- There are implanted devices, such as a cochlear implant, spinal cord stimulator, cardiac pacemaker or defibrillator, etc.
- Individual has significant cardiovascular disease
What is Transcranial Magnetic Stimulation?
Transcranial Magnetic Stimulation (TMS) is a non-invasive technique that delivers magnetic pulses to the brain of patients with Treatment Resistant Depression (TRD). Medical professionals are also researching TMS as a potential treatment for many other disorders, including schizophrenia, ADHD, and Post-Traumatic Stress Disorder (PTSD).3
A qualified TMS administrator places a tiny coil on the patient’s head to produce a swiftly alternating current. The magnetic field generated by the electrical current causes brain activity by passing through the scalp and bone without impeding it.
TMS treatment is not available to people with certain medical implants. Complications can arise from metal implants or devices that interact with magnetic fields. Additionally, if you have stents, implanted stimulators, a pacemaker, a medication pump, cochlear implants, or gunshot fragments in your body, you may be ineligible for TMS therapy. To prevent negative side effects from TMS therapy, discussing these concerns with your doctor beforehand is essential.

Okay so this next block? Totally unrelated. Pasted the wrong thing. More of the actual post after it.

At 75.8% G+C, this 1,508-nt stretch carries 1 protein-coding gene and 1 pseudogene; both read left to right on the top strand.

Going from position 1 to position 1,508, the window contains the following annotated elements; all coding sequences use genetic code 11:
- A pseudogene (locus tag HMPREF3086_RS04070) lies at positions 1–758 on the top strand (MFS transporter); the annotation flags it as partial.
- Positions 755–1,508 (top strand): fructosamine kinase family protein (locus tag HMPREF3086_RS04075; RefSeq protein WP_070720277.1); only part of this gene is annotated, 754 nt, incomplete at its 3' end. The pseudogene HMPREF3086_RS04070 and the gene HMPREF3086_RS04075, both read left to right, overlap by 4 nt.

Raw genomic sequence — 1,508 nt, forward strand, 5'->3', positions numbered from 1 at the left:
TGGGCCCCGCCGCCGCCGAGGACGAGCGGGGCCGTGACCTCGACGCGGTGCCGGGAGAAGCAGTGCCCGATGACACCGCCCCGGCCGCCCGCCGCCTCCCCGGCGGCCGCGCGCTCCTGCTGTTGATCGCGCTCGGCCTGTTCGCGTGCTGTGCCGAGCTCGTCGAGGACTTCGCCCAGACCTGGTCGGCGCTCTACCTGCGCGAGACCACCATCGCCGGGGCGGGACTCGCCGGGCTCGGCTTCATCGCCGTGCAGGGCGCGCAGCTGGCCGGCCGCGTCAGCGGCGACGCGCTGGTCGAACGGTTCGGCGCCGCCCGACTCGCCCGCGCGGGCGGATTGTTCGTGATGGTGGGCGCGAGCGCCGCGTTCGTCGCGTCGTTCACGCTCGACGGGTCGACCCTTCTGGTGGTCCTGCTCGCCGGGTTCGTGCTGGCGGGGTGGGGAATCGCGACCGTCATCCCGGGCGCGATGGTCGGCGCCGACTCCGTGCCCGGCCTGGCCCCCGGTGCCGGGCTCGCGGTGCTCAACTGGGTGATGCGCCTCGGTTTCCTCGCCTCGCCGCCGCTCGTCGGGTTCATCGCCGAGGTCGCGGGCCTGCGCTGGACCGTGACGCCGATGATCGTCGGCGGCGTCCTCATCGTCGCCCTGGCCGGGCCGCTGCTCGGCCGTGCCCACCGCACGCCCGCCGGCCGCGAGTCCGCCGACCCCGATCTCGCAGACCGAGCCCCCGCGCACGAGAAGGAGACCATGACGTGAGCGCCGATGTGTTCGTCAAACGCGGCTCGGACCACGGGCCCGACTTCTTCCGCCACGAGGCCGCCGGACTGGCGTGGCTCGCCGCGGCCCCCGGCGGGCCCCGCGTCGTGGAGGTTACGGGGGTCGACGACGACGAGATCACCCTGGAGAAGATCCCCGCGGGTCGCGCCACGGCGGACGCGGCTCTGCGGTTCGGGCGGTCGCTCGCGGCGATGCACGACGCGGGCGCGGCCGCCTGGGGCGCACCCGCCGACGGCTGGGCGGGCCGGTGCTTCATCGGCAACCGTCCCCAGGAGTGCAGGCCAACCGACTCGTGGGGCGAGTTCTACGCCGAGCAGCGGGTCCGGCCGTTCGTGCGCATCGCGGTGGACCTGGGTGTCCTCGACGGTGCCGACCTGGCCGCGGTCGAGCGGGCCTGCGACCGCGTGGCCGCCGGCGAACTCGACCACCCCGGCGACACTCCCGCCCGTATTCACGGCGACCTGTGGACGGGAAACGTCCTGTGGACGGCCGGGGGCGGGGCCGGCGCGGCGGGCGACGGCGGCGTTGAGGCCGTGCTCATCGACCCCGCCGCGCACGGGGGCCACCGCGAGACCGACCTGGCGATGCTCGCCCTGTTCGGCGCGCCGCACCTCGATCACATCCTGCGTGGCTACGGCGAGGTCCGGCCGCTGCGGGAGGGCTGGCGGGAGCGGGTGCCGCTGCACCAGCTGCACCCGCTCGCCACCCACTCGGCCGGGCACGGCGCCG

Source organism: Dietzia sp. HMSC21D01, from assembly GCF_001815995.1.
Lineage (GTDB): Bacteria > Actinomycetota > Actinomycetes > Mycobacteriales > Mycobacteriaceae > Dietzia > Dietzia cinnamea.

Furthermore, people with certain medical issues should not receive TMS. For instance, this therapy should be avoided by those with a history of seizures, those diagnosed with bipolar disorder, and those who are pregnant.
Finally, be sure to let your TMS doctor know if you use any prescription or over-the-counter drugs, nutritional supplements, or vitamins. Some drug combinations can have serious side effects.
How Much Does TMS Cost Without Insurance?
Without Aetna TMS coverage or any other insurance coverage, the average cost of TMS therapy can vary by location and other factors, such as an administrator’s credentials. Therefore, the following might not accurately reflect what you pay in Tennessee.
The typical TMS session cost ranges from $400 to $500.4 However, since most patients require multiple sessions to achieve the best outcomes, the entire cost of TMS therapy may be close to $15,000.
- “Transcranial Magnetic Stimulation and Cranial Electrical Stimulation.” Aetna, Aetna Inc., 11 July 2022, www.aetna.com/cpb/medical/data/400_499/0469.html.
- “Transcranial Magnetic Stimulation and Cranial Electrical Stimulation.” Aetna, Aetna Inc., 11 July 2022, www.aetna.com/cpb/medical/data/400_499/0469.html#policy.
- “Transcranial Magnetic Stimulation (TMS).” Cleveland Clinic, 28 June 2018, my.clevelandclinic.org/health/treatments/17827-transcranial-magnetic-stimulation-tms.
- Porter, Robert. “What Does TMS Therapy Cost? TMS Information | BetterHelp Advice.” Betterhelp, BetterHelp, 20 Apr. 2022, www.betterhelp.com/advice/therapy/how-much-does-tms-therapy-cost
If you suspect that you or someone you love suffers from mental health disorders, contact Athena Care today.
One of our friendly associates will help you get the help you need. Take this first step to feel better and take control.